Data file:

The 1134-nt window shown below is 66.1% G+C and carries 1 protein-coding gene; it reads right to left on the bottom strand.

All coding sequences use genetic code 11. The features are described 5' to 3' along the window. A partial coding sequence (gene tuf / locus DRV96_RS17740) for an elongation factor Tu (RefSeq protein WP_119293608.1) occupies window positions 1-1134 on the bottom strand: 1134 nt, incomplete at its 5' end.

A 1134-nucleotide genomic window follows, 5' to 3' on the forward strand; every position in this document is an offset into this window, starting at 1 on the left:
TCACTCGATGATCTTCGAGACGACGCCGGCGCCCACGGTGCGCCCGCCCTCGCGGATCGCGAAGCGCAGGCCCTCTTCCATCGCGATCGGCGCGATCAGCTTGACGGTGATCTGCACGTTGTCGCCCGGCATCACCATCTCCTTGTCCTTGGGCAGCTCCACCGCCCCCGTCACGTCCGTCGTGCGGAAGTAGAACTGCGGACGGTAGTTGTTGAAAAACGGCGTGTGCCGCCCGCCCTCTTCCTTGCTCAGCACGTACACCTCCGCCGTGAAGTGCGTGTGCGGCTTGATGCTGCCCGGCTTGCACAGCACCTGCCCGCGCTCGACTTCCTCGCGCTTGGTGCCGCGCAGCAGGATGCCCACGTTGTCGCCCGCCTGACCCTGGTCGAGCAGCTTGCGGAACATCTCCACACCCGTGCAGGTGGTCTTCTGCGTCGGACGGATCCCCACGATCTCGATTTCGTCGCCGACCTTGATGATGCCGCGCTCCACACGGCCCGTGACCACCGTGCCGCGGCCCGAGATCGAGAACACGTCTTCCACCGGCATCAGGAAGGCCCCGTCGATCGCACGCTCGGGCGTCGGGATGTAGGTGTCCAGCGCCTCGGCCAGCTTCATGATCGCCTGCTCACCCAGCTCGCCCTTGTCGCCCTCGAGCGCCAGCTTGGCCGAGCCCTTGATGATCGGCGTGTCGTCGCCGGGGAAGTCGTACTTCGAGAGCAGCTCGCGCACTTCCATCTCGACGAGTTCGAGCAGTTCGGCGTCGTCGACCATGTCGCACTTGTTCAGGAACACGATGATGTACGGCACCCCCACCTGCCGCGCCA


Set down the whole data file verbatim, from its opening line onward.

The 1134-nt window shown below is 66.1% G+C and carries 1 protein-coding gene; it reads right to left on the bottom strand.

All coding sequences use genetic code 11. The features are described 5' to 3' along the window. A partial coding sequence (gene tuf / locus DRV96_RS17740) for an elongation factor Tu (RefSeq protein WP_119293608.1) occupies window positions 1-1134 on the bottom strand: 1134 nt, incomplete at its 5' end.

A 1134-nucleotide genomic window follows, 5' to 3' on the forward strand; every position in this document is an offset into this window, starting at 1 on the left:
TCACTCGATGATCTTCGAGACGACGCCGGCGCCCACGGTGCGCCCGCCCTCGCGGATCGCGAAGCGCAGGCCCTCTTCCATCGCGATCGGCGCGATCAGCTTGACGGTGATCTGCACGTTGTCGCCCGGCATCACCATCTCCTTGTCCTTGGGCAGCTCCACCGCCCCCGTCACGTCCGTCGTGCGGAAGTAGAACTGCGGACGGTAGTTGTTGAAAAACGGCGTGTGCCGCCCGCCCTCTTCCTTGCTCAGCACGTACACCTCCGCCGTGAAGTGCGTGTGCGGCTTGATGCTGCCCGGCTTGCACAGCACCTGCCCGCGCTCGACTTCCTCGCGCTTGGTGCCGCGCAGCAGGATGCCCACGTTGTCGCCCGCCTGACCCTGGTCGAGCAGCTTGCGGAACATCTCCACACCCGTGCAGGTGGTCTTCTGCGTCGGACGGATCCCCACGATCTCGATTTCGTCGCCGACCTTGATGATGCCGCGCTCCACACGGCCCGTGACCACCGTGCCGCGGCCCGAGATCGAGAACACGTCTTCCACCGGCATCAGGAAGGCCCCGTCGATCGCACGCTCGGGCGTCGGGATGTAGGTGTCCAGCGCCTCGGCCAGCTTCATGATCGCCTGCTCACCCAGCTCGCCCTTGTCGCCCTCGAGCGCCAGCTTGGCCGAGCCCTTGATGATCGGCGTGTCGTCGCCGGGGAAGTCGTACTTCGAGAGCAGCTCGCGCACTTCCATCTCGACGAGTTCGAGCAGTTCGGCGTCGTCGACCATGTCGCACTTGTTCAGGAACACGATGATGTACGGCACCCCCACCTGCCGCGCCA